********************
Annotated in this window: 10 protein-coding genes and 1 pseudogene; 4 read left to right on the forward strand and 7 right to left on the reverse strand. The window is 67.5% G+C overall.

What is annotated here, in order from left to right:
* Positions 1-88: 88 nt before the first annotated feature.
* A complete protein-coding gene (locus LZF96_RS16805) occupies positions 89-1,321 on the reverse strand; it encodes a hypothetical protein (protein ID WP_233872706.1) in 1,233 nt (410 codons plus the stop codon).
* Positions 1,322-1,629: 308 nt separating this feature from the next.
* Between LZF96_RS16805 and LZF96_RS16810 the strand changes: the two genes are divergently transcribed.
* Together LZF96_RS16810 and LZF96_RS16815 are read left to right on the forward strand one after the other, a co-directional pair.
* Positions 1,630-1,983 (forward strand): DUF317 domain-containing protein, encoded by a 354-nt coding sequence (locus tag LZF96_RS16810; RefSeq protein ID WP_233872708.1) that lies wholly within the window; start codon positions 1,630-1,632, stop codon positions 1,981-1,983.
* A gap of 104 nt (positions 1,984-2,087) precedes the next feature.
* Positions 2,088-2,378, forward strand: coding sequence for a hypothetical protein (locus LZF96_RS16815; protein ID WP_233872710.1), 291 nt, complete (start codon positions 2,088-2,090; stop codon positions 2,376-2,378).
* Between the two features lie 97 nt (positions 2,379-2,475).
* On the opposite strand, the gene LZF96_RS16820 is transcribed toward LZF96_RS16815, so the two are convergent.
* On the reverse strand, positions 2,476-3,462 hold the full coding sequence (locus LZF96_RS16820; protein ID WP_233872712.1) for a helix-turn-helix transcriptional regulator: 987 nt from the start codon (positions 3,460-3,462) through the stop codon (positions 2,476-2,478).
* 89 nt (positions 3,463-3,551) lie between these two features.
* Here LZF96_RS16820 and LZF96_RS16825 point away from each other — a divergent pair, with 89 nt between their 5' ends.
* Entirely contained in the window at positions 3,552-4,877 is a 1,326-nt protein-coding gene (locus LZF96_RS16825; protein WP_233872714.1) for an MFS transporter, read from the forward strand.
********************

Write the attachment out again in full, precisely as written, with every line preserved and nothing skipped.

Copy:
Annotated in this window: 10 protein-coding genes and 1 pseudogene; 4 read left to right on the forward strand and 7 right to left on the reverse strand. The window is 67.5% G+C overall.

What is annotated here, in order from left to right:
* Positions 1-88: 88 nt before the first annotated feature.
* A complete protein-coding gene (locus LZF96_RS16805) occupies positions 89-1,321 on the reverse strand; it encodes a hypothetical protein (protein ID WP_233872706.1) in 1,233 nt (410 codons plus the stop codon).
* Positions 1,322-1,629: 308 nt separating this feature from the next.
* Between LZF96_RS16805 and LZF96_RS16810 the strand changes: the two genes are divergently transcribed.
* Together LZF96_RS16810 and LZF96_RS16815 are read left to right on the forward strand one after the other, a co-directional pair.
* Positions 1,630-1,983 (forward strand): DUF317 domain-containing protein, encoded by a 354-nt coding sequence (locus tag LZF96_RS16810; RefSeq protein ID WP_233872708.1) that lies wholly within the window; start codon positions 1,630-1,632, stop codon positions 1,981-1,983.
* A gap of 104 nt (positions 1,984-2,087) precedes the next feature.
* Positions 2,088-2,378, forward strand: coding sequence for a hypothetical protein (locus LZF96_RS16815; protein ID WP_233872710.1), 291 nt, complete (start codon positions 2,088-2,090; stop codon positions 2,376-2,378).
* Between the two features lie 97 nt (positions 2,379-2,475).
* On the opposite strand, the gene LZF96_RS16820 is transcribed toward LZF96_RS16815, so the two are convergent.
* On the reverse strand, positions 2,476-3,462 hold the full coding sequence (locus LZF96_RS16820; protein ID WP_233872712.1) for a helix-turn-helix transcriptional regulator: 987 nt from the start codon (positions 3,460-3,462) through the stop codon (positions 2,476-2,478).
* 89 nt (positions 3,463-3,551) lie between these two features.
* Here LZF96_RS16820 and LZF96_RS16825 point away from each other — a divergent pair, with 89 nt between their 5' ends.
* Entirely contained in the window at positions 3,552-4,877 is a 1,326-nt protein-coding gene (locus LZF96_RS16825; protein WP_233872714.1) for an MFS transporter, read from the forward strand.